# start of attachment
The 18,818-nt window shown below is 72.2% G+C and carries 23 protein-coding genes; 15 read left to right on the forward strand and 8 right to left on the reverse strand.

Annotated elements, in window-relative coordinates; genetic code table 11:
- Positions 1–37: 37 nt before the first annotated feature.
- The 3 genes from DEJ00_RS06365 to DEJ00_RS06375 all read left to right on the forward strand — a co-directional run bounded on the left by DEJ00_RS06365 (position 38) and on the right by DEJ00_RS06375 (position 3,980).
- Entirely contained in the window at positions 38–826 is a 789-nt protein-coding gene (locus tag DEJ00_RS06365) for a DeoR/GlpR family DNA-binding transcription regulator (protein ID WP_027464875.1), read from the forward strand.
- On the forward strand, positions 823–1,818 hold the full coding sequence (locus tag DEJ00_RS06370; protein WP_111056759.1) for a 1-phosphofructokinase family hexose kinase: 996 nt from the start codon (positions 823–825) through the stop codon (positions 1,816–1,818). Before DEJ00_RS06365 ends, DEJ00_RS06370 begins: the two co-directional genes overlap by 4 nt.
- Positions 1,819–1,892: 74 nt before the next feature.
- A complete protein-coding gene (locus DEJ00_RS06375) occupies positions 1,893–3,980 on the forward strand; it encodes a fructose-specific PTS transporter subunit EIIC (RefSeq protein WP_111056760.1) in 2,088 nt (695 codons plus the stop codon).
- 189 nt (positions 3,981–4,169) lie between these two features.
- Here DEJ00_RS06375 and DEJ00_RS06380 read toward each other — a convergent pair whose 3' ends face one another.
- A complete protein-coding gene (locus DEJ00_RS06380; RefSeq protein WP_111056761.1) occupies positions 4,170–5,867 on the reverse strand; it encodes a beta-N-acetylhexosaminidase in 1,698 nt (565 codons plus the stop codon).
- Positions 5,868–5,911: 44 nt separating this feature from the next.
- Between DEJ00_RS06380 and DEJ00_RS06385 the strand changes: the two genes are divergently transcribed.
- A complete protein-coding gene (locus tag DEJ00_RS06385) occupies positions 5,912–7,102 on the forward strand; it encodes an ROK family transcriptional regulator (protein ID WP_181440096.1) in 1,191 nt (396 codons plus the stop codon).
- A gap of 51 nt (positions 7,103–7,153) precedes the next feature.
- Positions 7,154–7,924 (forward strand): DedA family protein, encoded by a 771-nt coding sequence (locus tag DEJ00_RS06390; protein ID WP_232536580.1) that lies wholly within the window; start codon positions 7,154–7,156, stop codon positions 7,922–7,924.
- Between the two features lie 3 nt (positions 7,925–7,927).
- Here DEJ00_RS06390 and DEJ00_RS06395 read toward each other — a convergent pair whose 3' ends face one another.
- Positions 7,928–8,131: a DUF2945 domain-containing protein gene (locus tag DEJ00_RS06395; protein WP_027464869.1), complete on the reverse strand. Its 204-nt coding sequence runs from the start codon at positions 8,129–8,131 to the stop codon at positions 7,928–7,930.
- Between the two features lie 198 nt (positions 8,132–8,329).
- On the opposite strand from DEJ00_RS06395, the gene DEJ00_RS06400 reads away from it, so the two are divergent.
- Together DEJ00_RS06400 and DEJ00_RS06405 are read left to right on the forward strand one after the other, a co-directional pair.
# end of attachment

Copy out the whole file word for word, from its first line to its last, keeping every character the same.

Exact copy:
The 18,818-nt window shown below is 72.2% G+C and carries 23 protein-coding genes; 15 read left to right on the forward strand and 8 right to left on the reverse strand.

Annotated elements, in window-relative coordinates; genetic code table 11:
- Positions 1–37: 37 nt before the first annotated feature.
- The 3 genes from DEJ00_RS06365 to DEJ00_RS06375 all read left to right on the forward strand — a co-directional run bounded on the left by DEJ00_RS06365 (position 38) and on the right by DEJ00_RS06375 (position 3,980).
- Entirely contained in the window at positions 38–826 is a 789-nt protein-coding gene (locus tag DEJ00_RS06365) for a DeoR/GlpR family DNA-binding transcription regulator (protein ID WP_027464875.1), read from the forward strand.
- On the forward strand, positions 823–1,818 hold the full coding sequence (locus tag DEJ00_RS06370; protein WP_111056759.1) for a 1-phosphofructokinase family hexose kinase: 996 nt from the start codon (positions 823–825) through the stop codon (positions 1,816–1,818). Before DEJ00_RS06365 ends, DEJ00_RS06370 begins: the two co-directional genes overlap by 4 nt.
- Positions 1,819–1,892: 74 nt before the next feature.
- A complete protein-coding gene (locus DEJ00_RS06375) occupies positions 1,893–3,980 on the forward strand; it encodes a fructose-specific PTS transporter subunit EIIC (RefSeq protein WP_111056760.1) in 2,088 nt (695 codons plus the stop codon).
- 189 nt (positions 3,981–4,169) lie between these two features.
- Here DEJ00_RS06375 and DEJ00_RS06380 read toward each other — a convergent pair whose 3' ends face one another.
- A complete protein-coding gene (locus DEJ00_RS06380; RefSeq protein WP_111056761.1) occupies positions 4,170–5,867 on the reverse strand; it encodes a beta-N-acetylhexosaminidase in 1,698 nt (565 codons plus the stop codon).
- Positions 5,868–5,911: 44 nt separating this feature from the next.
- Between DEJ00_RS06380 and DEJ00_RS06385 the strand changes: the two genes are divergently transcribed.
- A complete protein-coding gene (locus tag DEJ00_RS06385) occupies positions 5,912–7,102 on the forward strand; it encodes an ROK family transcriptional regulator (protein ID WP_181440096.1) in 1,191 nt (396 codons plus the stop codon).
- A gap of 51 nt (positions 7,103–7,153) precedes the next feature.
- Positions 7,154–7,924 (forward strand): DedA family protein, encoded by a 771-nt coding sequence (locus tag DEJ00_RS06390; protein ID WP_232536580.1) that lies wholly within the window; start codon positions 7,154–7,156, stop codon positions 7,922–7,924.
- Between the two features lie 3 nt (positions 7,925–7,927).
- Here DEJ00_RS06390 and DEJ00_RS06395 read toward each other — a convergent pair whose 3' ends face one another.
- Positions 7,928–8,131: a DUF2945 domain-containing protein gene (locus tag DEJ00_RS06395; protein WP_027464869.1), complete on the reverse strand. Its 204-nt coding sequence runs from the start codon at positions 8,129–8,131 to the stop codon at positions 7,928–7,930.
- Between the two features lie 198 nt (positions 8,132–8,329).
- On the opposite strand from DEJ00_RS06395, the gene DEJ00_RS06400 reads away from it, so the two are divergent.
- Together DEJ00_RS06400 and DEJ00_RS06405 are read left to right on the forward strand one after the other, a co-directional pair.